Every TV season, networks bring out a new crop of shows, in hopes that they'll be the next big hit. Pilot Talk is devoted to figuring out whether these shows are worth your time based on the first episode.
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Of all the recent books for former Lost co-showrunner Damon Lindelof to adapt, The Leftovers seems like the perfect choice. Tom Perrotta's novel about a Rapture-esque event that claims the lives of millions of people on Earth was divisive when it came out in 2011: some found it an intriguing personal drama examining the individuals who were left behind, while others thought it was frustratingly dull and provided little in the way of answers. Lindelof knows a thing or two about divisive stories, but it's not just that aspect of him that makes him the right man for the job. It's also his ability to depict humanity in the wake of strange events, caring about flashy moments, but only as an extension of the characters wrapped up in them.
For viewers who became increasingly furious at that kind of storytelling on Lost, The Leftovers is highly unlikely to win anyone over. The story cuts to three years after the grand exodus, where people are still stumbling to figure out just how and why everyone disappeared. That sense of confusion extends to the audience, as we're presented with all kinds of oblique remarks, unclear motivations, and half-formed pictures of what's going on. They're questions, but divorced from the pulp adventure spirit of Lost. Instead, The Leftovers resorts to subdued character mysteries. It's less about, "What is going on?" and more concerned with, "Who are these people"? That might annoy or bore some people who want the sci-fi excitement that Lost delivered, but it offers its own kind of reward.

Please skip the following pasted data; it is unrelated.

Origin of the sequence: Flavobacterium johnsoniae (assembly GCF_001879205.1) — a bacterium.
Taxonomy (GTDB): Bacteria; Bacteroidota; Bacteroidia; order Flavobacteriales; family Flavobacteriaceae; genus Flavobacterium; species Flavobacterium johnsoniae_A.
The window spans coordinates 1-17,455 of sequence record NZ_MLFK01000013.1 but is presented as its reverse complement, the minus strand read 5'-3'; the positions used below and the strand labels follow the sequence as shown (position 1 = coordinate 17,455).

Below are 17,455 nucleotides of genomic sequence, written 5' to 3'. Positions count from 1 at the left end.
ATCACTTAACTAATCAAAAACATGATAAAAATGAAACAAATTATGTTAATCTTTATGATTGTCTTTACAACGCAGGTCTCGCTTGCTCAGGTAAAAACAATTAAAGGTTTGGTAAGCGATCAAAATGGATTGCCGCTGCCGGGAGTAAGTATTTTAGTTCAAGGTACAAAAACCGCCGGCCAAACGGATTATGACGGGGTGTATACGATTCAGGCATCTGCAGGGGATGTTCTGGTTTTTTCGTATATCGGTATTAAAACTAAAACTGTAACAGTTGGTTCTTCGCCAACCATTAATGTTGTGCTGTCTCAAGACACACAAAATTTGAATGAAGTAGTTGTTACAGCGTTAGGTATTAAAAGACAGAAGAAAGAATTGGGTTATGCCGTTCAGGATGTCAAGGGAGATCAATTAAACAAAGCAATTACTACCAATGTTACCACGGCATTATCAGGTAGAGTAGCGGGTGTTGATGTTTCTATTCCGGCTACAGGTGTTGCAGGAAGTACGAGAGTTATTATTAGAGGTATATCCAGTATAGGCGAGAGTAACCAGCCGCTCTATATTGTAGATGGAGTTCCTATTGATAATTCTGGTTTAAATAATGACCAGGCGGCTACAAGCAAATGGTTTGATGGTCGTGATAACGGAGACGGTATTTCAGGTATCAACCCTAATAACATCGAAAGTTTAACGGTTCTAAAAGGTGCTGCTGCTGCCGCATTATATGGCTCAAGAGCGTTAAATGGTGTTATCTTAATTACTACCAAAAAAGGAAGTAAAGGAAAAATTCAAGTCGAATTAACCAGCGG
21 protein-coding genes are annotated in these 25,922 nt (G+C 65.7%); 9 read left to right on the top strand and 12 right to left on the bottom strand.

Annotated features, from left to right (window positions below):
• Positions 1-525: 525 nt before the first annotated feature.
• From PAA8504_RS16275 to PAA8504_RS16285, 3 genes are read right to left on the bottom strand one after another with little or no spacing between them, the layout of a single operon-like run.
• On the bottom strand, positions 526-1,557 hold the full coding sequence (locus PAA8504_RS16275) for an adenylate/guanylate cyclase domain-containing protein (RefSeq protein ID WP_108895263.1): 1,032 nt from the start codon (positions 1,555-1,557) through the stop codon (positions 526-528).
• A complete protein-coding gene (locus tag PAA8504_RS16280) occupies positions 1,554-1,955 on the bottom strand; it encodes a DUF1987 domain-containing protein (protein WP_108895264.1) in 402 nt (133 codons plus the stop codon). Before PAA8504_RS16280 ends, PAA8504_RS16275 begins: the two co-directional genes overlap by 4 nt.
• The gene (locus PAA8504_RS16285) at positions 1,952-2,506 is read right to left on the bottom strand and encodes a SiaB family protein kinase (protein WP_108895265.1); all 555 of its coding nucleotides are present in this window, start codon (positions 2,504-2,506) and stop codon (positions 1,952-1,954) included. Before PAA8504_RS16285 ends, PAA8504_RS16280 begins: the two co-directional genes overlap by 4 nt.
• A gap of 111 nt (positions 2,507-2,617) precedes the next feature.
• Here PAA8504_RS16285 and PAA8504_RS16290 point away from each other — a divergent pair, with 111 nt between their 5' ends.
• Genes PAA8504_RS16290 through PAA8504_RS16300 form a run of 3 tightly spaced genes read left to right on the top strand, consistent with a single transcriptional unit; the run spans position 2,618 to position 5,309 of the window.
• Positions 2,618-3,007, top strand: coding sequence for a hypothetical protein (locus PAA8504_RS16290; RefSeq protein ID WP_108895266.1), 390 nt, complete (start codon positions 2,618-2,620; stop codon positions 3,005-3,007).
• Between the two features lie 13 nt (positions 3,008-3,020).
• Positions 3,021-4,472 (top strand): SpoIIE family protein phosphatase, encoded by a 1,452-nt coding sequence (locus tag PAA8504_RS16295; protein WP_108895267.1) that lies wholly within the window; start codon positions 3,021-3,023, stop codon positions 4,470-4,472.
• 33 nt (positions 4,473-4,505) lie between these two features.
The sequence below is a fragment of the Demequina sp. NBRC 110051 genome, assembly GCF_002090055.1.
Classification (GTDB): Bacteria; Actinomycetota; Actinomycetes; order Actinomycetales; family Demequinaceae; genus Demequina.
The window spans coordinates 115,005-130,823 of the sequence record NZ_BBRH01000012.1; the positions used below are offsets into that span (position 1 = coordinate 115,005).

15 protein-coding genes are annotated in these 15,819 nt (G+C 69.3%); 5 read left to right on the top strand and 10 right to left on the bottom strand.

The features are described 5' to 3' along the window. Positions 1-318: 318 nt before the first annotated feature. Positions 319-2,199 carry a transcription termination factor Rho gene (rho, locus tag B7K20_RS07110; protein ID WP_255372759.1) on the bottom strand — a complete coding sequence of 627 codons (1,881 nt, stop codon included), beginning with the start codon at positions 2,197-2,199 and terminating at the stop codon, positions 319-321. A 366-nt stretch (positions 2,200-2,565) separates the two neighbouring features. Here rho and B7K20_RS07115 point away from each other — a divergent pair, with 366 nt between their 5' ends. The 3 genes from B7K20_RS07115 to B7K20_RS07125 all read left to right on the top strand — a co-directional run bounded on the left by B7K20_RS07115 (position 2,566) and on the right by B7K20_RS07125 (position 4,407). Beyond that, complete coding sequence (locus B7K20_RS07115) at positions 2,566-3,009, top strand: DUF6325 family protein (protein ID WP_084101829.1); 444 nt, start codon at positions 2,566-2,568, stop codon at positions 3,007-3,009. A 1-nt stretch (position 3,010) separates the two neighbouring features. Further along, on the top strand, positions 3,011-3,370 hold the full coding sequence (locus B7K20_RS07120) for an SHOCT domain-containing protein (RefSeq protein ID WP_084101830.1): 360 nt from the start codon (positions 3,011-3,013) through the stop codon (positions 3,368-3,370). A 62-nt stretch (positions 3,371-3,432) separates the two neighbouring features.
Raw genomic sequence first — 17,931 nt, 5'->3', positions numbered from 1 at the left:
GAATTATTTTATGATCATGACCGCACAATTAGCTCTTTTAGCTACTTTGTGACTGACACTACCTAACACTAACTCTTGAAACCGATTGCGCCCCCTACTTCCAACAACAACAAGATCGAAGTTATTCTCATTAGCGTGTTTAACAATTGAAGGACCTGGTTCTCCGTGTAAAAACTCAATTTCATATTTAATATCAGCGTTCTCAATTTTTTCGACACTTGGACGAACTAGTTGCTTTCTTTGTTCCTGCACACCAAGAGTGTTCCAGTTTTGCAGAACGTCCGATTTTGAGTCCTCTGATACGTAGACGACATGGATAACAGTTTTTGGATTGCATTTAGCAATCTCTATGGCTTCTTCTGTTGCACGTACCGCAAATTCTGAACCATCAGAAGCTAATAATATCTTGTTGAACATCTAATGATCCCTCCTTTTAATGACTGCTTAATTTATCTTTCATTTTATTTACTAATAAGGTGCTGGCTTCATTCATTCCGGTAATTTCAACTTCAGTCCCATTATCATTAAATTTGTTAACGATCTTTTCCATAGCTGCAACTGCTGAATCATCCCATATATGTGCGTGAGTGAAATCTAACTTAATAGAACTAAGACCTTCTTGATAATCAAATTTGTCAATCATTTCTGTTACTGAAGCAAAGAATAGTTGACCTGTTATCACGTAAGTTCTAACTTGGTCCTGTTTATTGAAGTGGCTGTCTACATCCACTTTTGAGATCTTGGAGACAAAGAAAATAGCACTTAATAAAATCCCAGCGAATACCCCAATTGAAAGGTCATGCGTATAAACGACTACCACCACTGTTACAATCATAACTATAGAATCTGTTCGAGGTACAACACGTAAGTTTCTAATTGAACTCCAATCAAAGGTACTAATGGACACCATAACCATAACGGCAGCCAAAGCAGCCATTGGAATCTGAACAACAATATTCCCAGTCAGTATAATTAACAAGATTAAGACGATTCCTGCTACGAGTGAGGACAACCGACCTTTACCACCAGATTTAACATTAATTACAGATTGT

Lost populated its roster with iconic characters who were fascinating and well-defined from the beginning. Individually, the characters in The Leftovers aren't particularly interesting. But taken as a whole, they paint an intriguing mosaic of lost souls. The pilot keeps scenes short, constantly cutting between different members of the show's large ensemble, each of them attempting to go about normal life as a way of not confronting the tragedy they still haven't wrapped their heads around. That anger, pain, and confusion all overflows in the episode's centerpiece at the Heroes Day parade -- an occasion for remembering those who disappeared three years ago -- when a group of mourners clash with the mysteriously silent faction that tells them to stop wasting their breath.
There doesn't seem to be much middle ground one can find when it comes to this show. If it happens to be on your wavelength, you're likely to love it. But if its bleak tone and coy reasoning isn't your style, it's not hard to see the same things that are being praised as maddening flaws. From the looks of it, the show is already proving to be rather divisive. Count me in as being on the positive side, because this is one of my favorite pilots of the year so far.